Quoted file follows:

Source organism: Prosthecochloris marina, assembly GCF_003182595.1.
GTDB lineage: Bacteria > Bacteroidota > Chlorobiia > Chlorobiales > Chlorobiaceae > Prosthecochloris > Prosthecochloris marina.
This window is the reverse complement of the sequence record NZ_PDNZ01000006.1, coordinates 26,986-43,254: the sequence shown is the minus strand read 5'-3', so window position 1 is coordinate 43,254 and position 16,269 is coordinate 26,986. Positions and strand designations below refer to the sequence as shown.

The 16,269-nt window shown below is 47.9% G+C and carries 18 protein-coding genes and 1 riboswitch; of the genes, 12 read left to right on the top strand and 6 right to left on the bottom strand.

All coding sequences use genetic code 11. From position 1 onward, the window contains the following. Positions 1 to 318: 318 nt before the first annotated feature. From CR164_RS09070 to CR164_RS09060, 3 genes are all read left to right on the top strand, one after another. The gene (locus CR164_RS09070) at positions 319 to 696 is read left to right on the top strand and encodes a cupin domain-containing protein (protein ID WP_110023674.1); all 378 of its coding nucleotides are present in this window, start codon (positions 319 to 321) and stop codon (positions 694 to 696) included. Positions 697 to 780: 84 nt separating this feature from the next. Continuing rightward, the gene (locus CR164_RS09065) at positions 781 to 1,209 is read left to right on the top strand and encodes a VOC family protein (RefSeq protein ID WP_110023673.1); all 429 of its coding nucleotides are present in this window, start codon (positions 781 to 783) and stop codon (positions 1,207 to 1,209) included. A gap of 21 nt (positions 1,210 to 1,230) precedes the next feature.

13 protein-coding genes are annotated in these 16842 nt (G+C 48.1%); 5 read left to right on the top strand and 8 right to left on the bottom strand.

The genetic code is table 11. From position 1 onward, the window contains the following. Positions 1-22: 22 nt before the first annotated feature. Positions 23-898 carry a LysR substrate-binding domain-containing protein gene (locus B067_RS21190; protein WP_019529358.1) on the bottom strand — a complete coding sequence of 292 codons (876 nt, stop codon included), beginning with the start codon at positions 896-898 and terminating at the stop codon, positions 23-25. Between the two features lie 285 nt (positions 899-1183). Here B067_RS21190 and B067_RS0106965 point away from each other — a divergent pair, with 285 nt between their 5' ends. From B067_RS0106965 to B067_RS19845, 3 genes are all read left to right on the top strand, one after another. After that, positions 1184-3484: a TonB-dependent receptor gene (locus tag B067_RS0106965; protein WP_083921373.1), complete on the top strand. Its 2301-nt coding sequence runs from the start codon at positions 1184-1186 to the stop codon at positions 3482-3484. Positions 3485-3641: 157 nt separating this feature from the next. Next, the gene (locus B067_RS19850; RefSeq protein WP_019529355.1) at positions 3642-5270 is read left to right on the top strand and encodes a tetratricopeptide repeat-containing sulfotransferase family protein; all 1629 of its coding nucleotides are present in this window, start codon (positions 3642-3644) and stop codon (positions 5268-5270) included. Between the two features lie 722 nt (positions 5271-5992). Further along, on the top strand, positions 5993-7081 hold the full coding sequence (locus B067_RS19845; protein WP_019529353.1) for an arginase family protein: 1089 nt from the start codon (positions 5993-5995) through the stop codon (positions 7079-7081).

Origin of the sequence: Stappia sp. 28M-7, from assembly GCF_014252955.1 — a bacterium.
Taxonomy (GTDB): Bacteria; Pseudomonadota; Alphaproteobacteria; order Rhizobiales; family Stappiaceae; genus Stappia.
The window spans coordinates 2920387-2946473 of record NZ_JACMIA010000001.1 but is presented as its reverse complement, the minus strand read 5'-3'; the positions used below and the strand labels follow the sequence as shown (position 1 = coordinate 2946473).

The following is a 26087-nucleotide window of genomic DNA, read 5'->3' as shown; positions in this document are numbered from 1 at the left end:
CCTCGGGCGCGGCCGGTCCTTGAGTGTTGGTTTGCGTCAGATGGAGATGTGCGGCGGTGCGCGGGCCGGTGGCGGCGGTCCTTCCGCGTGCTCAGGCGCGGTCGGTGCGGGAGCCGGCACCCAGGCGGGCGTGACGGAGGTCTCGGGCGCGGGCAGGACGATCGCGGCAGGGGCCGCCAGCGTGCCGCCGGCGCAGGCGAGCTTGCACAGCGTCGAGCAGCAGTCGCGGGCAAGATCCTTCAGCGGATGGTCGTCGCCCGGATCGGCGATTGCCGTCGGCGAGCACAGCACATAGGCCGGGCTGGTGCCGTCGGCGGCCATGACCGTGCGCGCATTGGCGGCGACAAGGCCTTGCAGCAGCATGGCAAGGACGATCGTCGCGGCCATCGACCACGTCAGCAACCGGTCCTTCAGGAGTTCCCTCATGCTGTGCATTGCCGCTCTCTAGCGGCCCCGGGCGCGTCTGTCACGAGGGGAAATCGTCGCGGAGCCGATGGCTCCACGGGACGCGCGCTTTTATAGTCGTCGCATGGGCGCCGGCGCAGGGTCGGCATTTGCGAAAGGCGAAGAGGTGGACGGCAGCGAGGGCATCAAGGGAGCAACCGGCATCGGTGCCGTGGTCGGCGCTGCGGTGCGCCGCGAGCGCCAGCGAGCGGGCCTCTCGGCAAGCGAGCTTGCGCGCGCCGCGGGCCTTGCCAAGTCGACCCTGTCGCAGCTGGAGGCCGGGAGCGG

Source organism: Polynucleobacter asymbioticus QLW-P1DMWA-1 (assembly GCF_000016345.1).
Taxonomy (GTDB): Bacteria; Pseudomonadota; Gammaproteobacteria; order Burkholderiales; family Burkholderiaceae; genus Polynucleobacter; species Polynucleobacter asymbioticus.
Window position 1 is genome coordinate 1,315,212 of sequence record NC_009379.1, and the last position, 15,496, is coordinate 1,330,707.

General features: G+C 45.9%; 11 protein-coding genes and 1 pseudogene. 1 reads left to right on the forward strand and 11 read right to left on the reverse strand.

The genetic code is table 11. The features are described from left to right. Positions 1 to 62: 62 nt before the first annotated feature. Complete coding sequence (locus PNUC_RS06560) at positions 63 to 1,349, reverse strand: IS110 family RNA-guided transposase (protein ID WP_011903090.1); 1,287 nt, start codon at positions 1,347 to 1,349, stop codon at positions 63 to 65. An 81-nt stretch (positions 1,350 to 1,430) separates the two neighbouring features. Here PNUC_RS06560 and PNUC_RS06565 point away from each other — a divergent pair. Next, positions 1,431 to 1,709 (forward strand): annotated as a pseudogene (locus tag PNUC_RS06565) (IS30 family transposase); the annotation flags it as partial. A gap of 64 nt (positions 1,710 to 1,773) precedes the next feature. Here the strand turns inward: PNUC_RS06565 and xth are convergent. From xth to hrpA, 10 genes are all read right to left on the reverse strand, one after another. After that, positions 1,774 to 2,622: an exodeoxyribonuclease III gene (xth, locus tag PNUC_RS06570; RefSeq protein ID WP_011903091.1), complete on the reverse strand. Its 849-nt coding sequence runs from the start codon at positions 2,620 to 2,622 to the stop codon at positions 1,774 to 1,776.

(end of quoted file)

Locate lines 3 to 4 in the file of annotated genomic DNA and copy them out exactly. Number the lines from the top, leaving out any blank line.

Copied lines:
This window is the reverse complement of the sequence record NZ_PDNZ01000006.1, coordinates 26,986-43,254: the sequence shown is the minus strand read 5'-3', so window position 1 is coordinate 43,254 and position 16,269 is coordinate 26,986. Positions and strand designations below refer to the sequence as shown.

The 16,269-nt window shown below is 47.9% G+C and carries 18 protein-coding genes and 1 riboswitch; of the genes, 12 read left to right on the top strand and 6 right to left on the bottom strand.